Date of Award

5-2011

Document Type

Dissertation

Degree Name

Doctor of Philosophy (PhD)

Legacy Department

Civil Engineering

Advisor

Ravichandran, Nadarajah

Committee Member

Andrus , Ronald D.

Committee Member

Juang , Hsein C.

Committee Member

Khan , Abdul A.

Abstract

The unsaturated soil mechanics is one of the emerging fields that require extensive studies to understand its behavior under various loading and environmental conditions. Unsaturated soil consists of three bulk phases: solid, liquid and gas and three interfaces: solid-liquid, liquid-gas and gas-solid. It is generally accepted that the interaction among various bulk phases and interfaces has to be taken into account in the characterization of unsaturated soils. The behavior of soil-structure systems is complex and the complexity further increases when the structure is located in unsaturated soil. Numerical methods such as the finite element method are ideally suited for elucidating such complex behavior of unsaturated soil-structure systems.
In recent years, various forms of finite element formulations and numerical tools have been developed for studying the behavior of unsaturated soils. Among these, TeraDysac, a framework based finite element software developed by Ravichandran and Muraleetharan is found to be an effective tool for analyzing soil-structure interaction in a fully coupled manner. This software consists of two decoupled codes: dysac and udysac. dysac is for the analysis of saturated soil-pile system and udysac is for the analysis of unsaturated soil-pile system. The original udysac code has simplified (reduced formulation) and complete finite element formulations. Although the complete formulation represents the real condition more closely, it is highly nonlinear and cannot be used for solving practical problems within a reasonable amount of computational time.
On the other hand, the simplified formulation is computationally efficient and numerically stable. However, because the relative accelerations and relative velocities of both water and air phases are neglected at the governing equation level, its applicability to solve coupled mechanical-flow problems, is limited. Also the damping matrix does not naturally appear at the governing equation level, resulting in predicting unreasonably high accelerations.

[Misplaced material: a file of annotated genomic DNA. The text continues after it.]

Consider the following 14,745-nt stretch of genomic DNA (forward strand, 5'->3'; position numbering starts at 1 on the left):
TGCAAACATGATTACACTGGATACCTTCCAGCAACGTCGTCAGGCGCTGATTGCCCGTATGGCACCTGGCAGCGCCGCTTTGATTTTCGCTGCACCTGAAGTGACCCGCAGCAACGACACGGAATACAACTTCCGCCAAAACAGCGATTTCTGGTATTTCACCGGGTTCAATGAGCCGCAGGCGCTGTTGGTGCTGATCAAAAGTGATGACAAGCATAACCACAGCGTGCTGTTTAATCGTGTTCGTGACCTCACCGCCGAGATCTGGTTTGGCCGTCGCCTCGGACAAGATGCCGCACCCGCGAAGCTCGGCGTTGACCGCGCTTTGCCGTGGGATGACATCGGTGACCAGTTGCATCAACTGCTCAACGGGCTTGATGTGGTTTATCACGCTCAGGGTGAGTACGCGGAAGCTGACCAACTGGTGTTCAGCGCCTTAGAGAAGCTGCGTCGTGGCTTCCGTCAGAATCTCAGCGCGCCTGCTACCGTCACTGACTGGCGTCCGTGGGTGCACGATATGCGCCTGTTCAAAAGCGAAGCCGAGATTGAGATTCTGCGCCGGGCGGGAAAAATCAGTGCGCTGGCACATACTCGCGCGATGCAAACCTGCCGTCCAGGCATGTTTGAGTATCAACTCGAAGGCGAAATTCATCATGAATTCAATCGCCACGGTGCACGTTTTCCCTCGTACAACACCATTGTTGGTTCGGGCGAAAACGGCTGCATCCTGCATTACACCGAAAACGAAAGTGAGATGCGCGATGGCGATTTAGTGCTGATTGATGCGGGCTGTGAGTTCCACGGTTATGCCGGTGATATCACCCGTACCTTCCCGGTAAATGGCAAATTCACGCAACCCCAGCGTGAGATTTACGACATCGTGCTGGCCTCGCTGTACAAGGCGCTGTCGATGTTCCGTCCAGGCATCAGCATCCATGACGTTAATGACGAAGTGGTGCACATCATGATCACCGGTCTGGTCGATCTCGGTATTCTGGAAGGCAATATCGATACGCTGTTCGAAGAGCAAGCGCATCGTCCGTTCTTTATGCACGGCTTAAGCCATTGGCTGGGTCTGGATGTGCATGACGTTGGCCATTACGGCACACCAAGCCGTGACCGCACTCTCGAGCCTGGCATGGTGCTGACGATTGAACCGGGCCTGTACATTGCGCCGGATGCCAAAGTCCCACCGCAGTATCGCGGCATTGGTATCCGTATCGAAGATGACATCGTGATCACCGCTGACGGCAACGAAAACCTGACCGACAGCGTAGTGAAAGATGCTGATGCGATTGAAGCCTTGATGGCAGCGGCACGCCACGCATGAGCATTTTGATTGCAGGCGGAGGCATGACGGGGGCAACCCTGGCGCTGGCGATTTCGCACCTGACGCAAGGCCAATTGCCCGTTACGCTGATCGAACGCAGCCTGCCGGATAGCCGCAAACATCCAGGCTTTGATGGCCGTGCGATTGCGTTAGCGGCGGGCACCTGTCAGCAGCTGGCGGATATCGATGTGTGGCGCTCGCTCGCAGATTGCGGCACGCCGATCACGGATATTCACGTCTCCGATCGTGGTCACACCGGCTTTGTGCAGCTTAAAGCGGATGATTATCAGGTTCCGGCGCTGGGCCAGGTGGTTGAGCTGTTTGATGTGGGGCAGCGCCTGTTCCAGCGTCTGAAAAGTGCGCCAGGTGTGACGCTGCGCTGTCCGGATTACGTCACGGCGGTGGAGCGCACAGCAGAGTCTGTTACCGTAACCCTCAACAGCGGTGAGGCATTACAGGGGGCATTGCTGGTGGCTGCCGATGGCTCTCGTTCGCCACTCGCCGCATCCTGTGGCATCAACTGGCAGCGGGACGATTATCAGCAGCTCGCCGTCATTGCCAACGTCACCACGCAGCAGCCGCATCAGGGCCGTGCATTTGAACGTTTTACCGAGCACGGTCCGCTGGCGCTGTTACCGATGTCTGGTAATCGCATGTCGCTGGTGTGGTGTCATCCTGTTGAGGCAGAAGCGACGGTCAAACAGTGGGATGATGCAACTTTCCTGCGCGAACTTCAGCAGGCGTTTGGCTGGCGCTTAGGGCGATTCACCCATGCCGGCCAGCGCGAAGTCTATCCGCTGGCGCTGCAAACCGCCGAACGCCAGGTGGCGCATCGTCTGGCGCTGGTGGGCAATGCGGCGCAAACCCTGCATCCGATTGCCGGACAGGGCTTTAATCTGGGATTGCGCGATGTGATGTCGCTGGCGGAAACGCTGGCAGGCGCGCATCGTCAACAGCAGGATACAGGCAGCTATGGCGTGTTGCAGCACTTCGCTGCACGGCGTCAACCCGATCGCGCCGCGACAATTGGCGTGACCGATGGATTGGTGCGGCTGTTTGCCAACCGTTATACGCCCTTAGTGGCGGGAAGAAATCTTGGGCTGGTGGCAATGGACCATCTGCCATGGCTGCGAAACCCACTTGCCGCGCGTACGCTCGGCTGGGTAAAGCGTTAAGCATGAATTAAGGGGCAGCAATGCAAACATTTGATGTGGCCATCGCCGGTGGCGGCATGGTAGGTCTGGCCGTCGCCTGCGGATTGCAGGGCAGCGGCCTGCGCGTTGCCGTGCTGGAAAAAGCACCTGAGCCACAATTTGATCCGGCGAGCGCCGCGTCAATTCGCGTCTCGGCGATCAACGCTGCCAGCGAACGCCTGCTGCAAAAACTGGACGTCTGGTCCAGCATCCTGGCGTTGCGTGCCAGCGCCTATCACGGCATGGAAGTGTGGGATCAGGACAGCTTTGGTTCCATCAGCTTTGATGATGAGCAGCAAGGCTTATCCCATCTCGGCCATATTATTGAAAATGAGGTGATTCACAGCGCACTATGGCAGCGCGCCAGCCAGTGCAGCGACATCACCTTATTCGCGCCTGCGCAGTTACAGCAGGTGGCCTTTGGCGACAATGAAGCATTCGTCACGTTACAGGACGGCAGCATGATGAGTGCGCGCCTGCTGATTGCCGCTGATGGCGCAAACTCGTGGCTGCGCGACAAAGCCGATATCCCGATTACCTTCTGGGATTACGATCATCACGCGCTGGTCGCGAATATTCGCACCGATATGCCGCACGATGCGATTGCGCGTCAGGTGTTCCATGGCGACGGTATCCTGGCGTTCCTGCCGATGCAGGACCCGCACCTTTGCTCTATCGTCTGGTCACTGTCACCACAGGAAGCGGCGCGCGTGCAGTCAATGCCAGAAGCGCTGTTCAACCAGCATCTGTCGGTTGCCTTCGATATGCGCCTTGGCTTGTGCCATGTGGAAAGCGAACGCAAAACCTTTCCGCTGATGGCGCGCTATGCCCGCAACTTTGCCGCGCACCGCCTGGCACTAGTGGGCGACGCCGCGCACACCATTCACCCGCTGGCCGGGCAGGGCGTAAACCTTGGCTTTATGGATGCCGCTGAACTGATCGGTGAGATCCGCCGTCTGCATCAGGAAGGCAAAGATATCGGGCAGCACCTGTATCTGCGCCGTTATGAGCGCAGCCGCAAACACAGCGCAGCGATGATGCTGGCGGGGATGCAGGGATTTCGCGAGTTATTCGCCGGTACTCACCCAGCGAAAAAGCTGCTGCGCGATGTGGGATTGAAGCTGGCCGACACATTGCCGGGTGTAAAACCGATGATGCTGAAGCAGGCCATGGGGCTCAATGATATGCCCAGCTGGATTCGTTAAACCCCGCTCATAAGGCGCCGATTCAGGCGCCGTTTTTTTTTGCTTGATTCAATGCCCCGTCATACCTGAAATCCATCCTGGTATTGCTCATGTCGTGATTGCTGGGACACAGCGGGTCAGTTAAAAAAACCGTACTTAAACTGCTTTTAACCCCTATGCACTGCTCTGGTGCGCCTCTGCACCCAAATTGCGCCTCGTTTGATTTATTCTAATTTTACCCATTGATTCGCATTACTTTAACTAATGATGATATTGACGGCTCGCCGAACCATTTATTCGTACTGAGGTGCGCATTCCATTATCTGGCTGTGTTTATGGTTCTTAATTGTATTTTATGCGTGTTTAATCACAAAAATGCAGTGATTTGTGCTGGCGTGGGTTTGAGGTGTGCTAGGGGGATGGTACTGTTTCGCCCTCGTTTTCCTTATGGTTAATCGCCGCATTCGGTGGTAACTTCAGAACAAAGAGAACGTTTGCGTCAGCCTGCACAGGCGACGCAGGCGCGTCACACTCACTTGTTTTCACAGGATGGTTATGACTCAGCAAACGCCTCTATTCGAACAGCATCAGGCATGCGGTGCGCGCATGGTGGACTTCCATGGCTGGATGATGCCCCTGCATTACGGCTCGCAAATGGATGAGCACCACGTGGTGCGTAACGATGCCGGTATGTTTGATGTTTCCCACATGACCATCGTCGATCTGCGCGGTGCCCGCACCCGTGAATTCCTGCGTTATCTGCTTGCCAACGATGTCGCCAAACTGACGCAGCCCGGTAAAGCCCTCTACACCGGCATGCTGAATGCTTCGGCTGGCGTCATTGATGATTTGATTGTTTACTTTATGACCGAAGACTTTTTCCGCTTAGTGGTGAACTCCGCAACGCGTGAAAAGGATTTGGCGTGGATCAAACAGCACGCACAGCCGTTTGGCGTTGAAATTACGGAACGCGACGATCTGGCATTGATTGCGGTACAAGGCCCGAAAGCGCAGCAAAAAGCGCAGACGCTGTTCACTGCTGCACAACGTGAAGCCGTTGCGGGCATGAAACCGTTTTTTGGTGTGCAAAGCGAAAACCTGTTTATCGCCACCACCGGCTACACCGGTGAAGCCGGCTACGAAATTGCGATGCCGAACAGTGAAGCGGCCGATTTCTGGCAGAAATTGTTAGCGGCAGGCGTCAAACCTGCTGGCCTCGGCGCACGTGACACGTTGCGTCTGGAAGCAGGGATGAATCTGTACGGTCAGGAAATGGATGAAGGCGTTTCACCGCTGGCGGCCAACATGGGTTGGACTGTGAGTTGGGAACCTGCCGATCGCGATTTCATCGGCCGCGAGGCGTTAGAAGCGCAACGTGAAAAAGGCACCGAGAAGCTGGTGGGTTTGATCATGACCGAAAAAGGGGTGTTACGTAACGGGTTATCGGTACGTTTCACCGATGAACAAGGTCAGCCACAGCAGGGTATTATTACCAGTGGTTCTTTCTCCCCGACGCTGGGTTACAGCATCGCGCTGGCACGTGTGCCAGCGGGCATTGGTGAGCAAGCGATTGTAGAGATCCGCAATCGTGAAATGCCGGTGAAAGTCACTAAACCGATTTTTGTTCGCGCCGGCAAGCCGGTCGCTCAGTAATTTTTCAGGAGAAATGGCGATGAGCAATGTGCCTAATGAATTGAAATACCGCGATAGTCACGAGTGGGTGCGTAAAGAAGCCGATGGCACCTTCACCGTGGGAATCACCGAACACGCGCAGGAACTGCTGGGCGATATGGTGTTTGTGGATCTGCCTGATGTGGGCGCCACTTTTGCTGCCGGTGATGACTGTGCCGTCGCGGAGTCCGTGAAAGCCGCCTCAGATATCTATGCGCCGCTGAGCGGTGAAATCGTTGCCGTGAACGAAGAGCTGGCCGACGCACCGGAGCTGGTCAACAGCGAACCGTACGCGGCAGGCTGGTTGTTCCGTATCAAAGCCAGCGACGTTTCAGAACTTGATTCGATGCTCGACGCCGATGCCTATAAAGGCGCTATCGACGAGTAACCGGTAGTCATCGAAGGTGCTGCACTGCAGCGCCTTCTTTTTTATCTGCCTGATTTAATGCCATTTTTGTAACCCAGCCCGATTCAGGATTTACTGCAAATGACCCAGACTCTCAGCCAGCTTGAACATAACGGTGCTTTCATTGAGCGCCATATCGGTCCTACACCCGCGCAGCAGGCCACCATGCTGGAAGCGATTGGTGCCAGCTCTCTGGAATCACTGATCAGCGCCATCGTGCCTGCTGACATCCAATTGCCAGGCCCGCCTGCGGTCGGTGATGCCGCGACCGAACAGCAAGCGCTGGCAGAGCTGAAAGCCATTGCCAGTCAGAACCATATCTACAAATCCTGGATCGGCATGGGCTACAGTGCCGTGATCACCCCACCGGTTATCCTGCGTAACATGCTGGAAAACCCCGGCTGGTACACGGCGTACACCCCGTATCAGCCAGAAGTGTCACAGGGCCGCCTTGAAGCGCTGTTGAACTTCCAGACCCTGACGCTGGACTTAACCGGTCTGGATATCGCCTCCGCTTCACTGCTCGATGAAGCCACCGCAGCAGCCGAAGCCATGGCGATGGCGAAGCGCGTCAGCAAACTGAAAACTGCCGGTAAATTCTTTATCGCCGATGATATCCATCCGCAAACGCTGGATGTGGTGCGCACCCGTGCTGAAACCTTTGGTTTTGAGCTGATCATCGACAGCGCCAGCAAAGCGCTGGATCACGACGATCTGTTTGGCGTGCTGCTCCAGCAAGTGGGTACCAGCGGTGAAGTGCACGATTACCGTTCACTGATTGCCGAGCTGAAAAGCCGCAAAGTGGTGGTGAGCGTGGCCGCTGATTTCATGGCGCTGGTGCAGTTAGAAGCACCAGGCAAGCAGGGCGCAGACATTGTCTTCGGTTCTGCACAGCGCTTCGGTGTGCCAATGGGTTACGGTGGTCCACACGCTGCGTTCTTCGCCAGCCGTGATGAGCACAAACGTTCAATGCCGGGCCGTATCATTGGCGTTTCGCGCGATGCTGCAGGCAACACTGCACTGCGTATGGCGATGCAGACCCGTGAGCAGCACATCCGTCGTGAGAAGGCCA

In this research, the simplified formulation is improved by incorporating a viscous damping model. The improved simplified formulation seems to predict the unsaturated soil-pile interaction response reasonably well, compared to the simplified formulation. As a major development, a partially reduced finite element formulation for coupled deformation-flow analysis of unsaturated soil-structure systems is developed and implemented in TeraDysac. Soil-Water Characteristic Curve (SWCC), which represents the moisture-suction variation of unsaturated soils, is one of the constitutive models necessary for numerical modeling of unsaturated soil systems. In this research, limitations of commonly used SWCC models such as the Brooks and Corey, van Genuchten, and Fredlund and Xing models are extensively analyzed and limitations/disadvantages are identified. Based on this and also to avoid the identified limitations, two new SWCC models are developed and presented in this dissertation. The capability of the new SWCC models in fitting the measured data of different types of soil is investigated. The comparisons show that the new models are effective and can be used to fit the experimental data well over the entire range of degree of saturation. The numerical stability and the performance of the new models in finite element simulations are investigated by implementing these models within TeraDysac and simulating both static and dynamic problems. These studies showed that the new models are numerically stable and effective in calculating the moisture-suction variation in finite element simulations.